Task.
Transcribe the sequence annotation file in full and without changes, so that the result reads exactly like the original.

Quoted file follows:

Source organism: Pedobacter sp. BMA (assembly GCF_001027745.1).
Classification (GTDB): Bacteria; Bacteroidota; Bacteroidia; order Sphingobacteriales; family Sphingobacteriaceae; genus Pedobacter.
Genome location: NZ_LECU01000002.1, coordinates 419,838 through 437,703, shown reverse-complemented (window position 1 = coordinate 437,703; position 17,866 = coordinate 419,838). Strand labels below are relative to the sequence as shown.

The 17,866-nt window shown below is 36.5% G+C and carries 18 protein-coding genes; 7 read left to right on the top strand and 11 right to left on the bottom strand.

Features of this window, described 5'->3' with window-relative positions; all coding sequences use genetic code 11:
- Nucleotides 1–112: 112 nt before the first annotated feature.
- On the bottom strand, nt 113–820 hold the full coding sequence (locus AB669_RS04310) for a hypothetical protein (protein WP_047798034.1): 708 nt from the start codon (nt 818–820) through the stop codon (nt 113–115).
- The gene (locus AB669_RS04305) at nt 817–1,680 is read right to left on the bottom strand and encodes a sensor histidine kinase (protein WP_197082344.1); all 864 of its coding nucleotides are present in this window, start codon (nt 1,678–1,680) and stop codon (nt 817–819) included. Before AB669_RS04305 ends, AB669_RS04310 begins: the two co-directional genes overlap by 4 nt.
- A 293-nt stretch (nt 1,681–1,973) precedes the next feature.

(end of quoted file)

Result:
Source organism: Pedobacter sp. BMA (assembly GCF_001027745.1).
Classification (GTDB): Bacteria; Bacteroidota; Bacteroidia; order Sphingobacteriales; family Sphingobacteriaceae; genus Pedobacter.
Genome location: NZ_LECU01000002.1, coordinates 419,838 through 437,703, shown reverse-complemented (window position 1 = coordinate 437,703; position 17,866 = coordinate 419,838). Strand labels below are relative to the sequence as shown.

The 17,866-nt window shown below is 36.5% G+C and carries 18 protein-coding genes; 7 read left to right on the top strand and 11 right to left on the bottom strand.

Features of this window, described 5'->3' with window-relative positions; all coding sequences use genetic code 11:
- Nucleotides 1–112: 112 nt before the first annotated feature.
- On the bottom strand, nt 113–820 hold the full coding sequence (locus AB669_RS04310) for a hypothetical protein (protein WP_047798034.1): 708 nt from the start codon (nt 818–820) through the stop codon (nt 113–115).
- The gene (locus AB669_RS04305) at nt 817–1,680 is read right to left on the bottom strand and encodes a sensor histidine kinase (protein WP_197082344.1); all 864 of its coding nucleotides are present in this window, start codon (nt 1,678–1,680) and stop codon (nt 817–819) included. Before AB669_RS04305 ends, AB669_RS04310 begins: the two co-directional genes overlap by 4 nt.
- A 293-nt stretch (nt 1,681–1,973) precedes the next feature.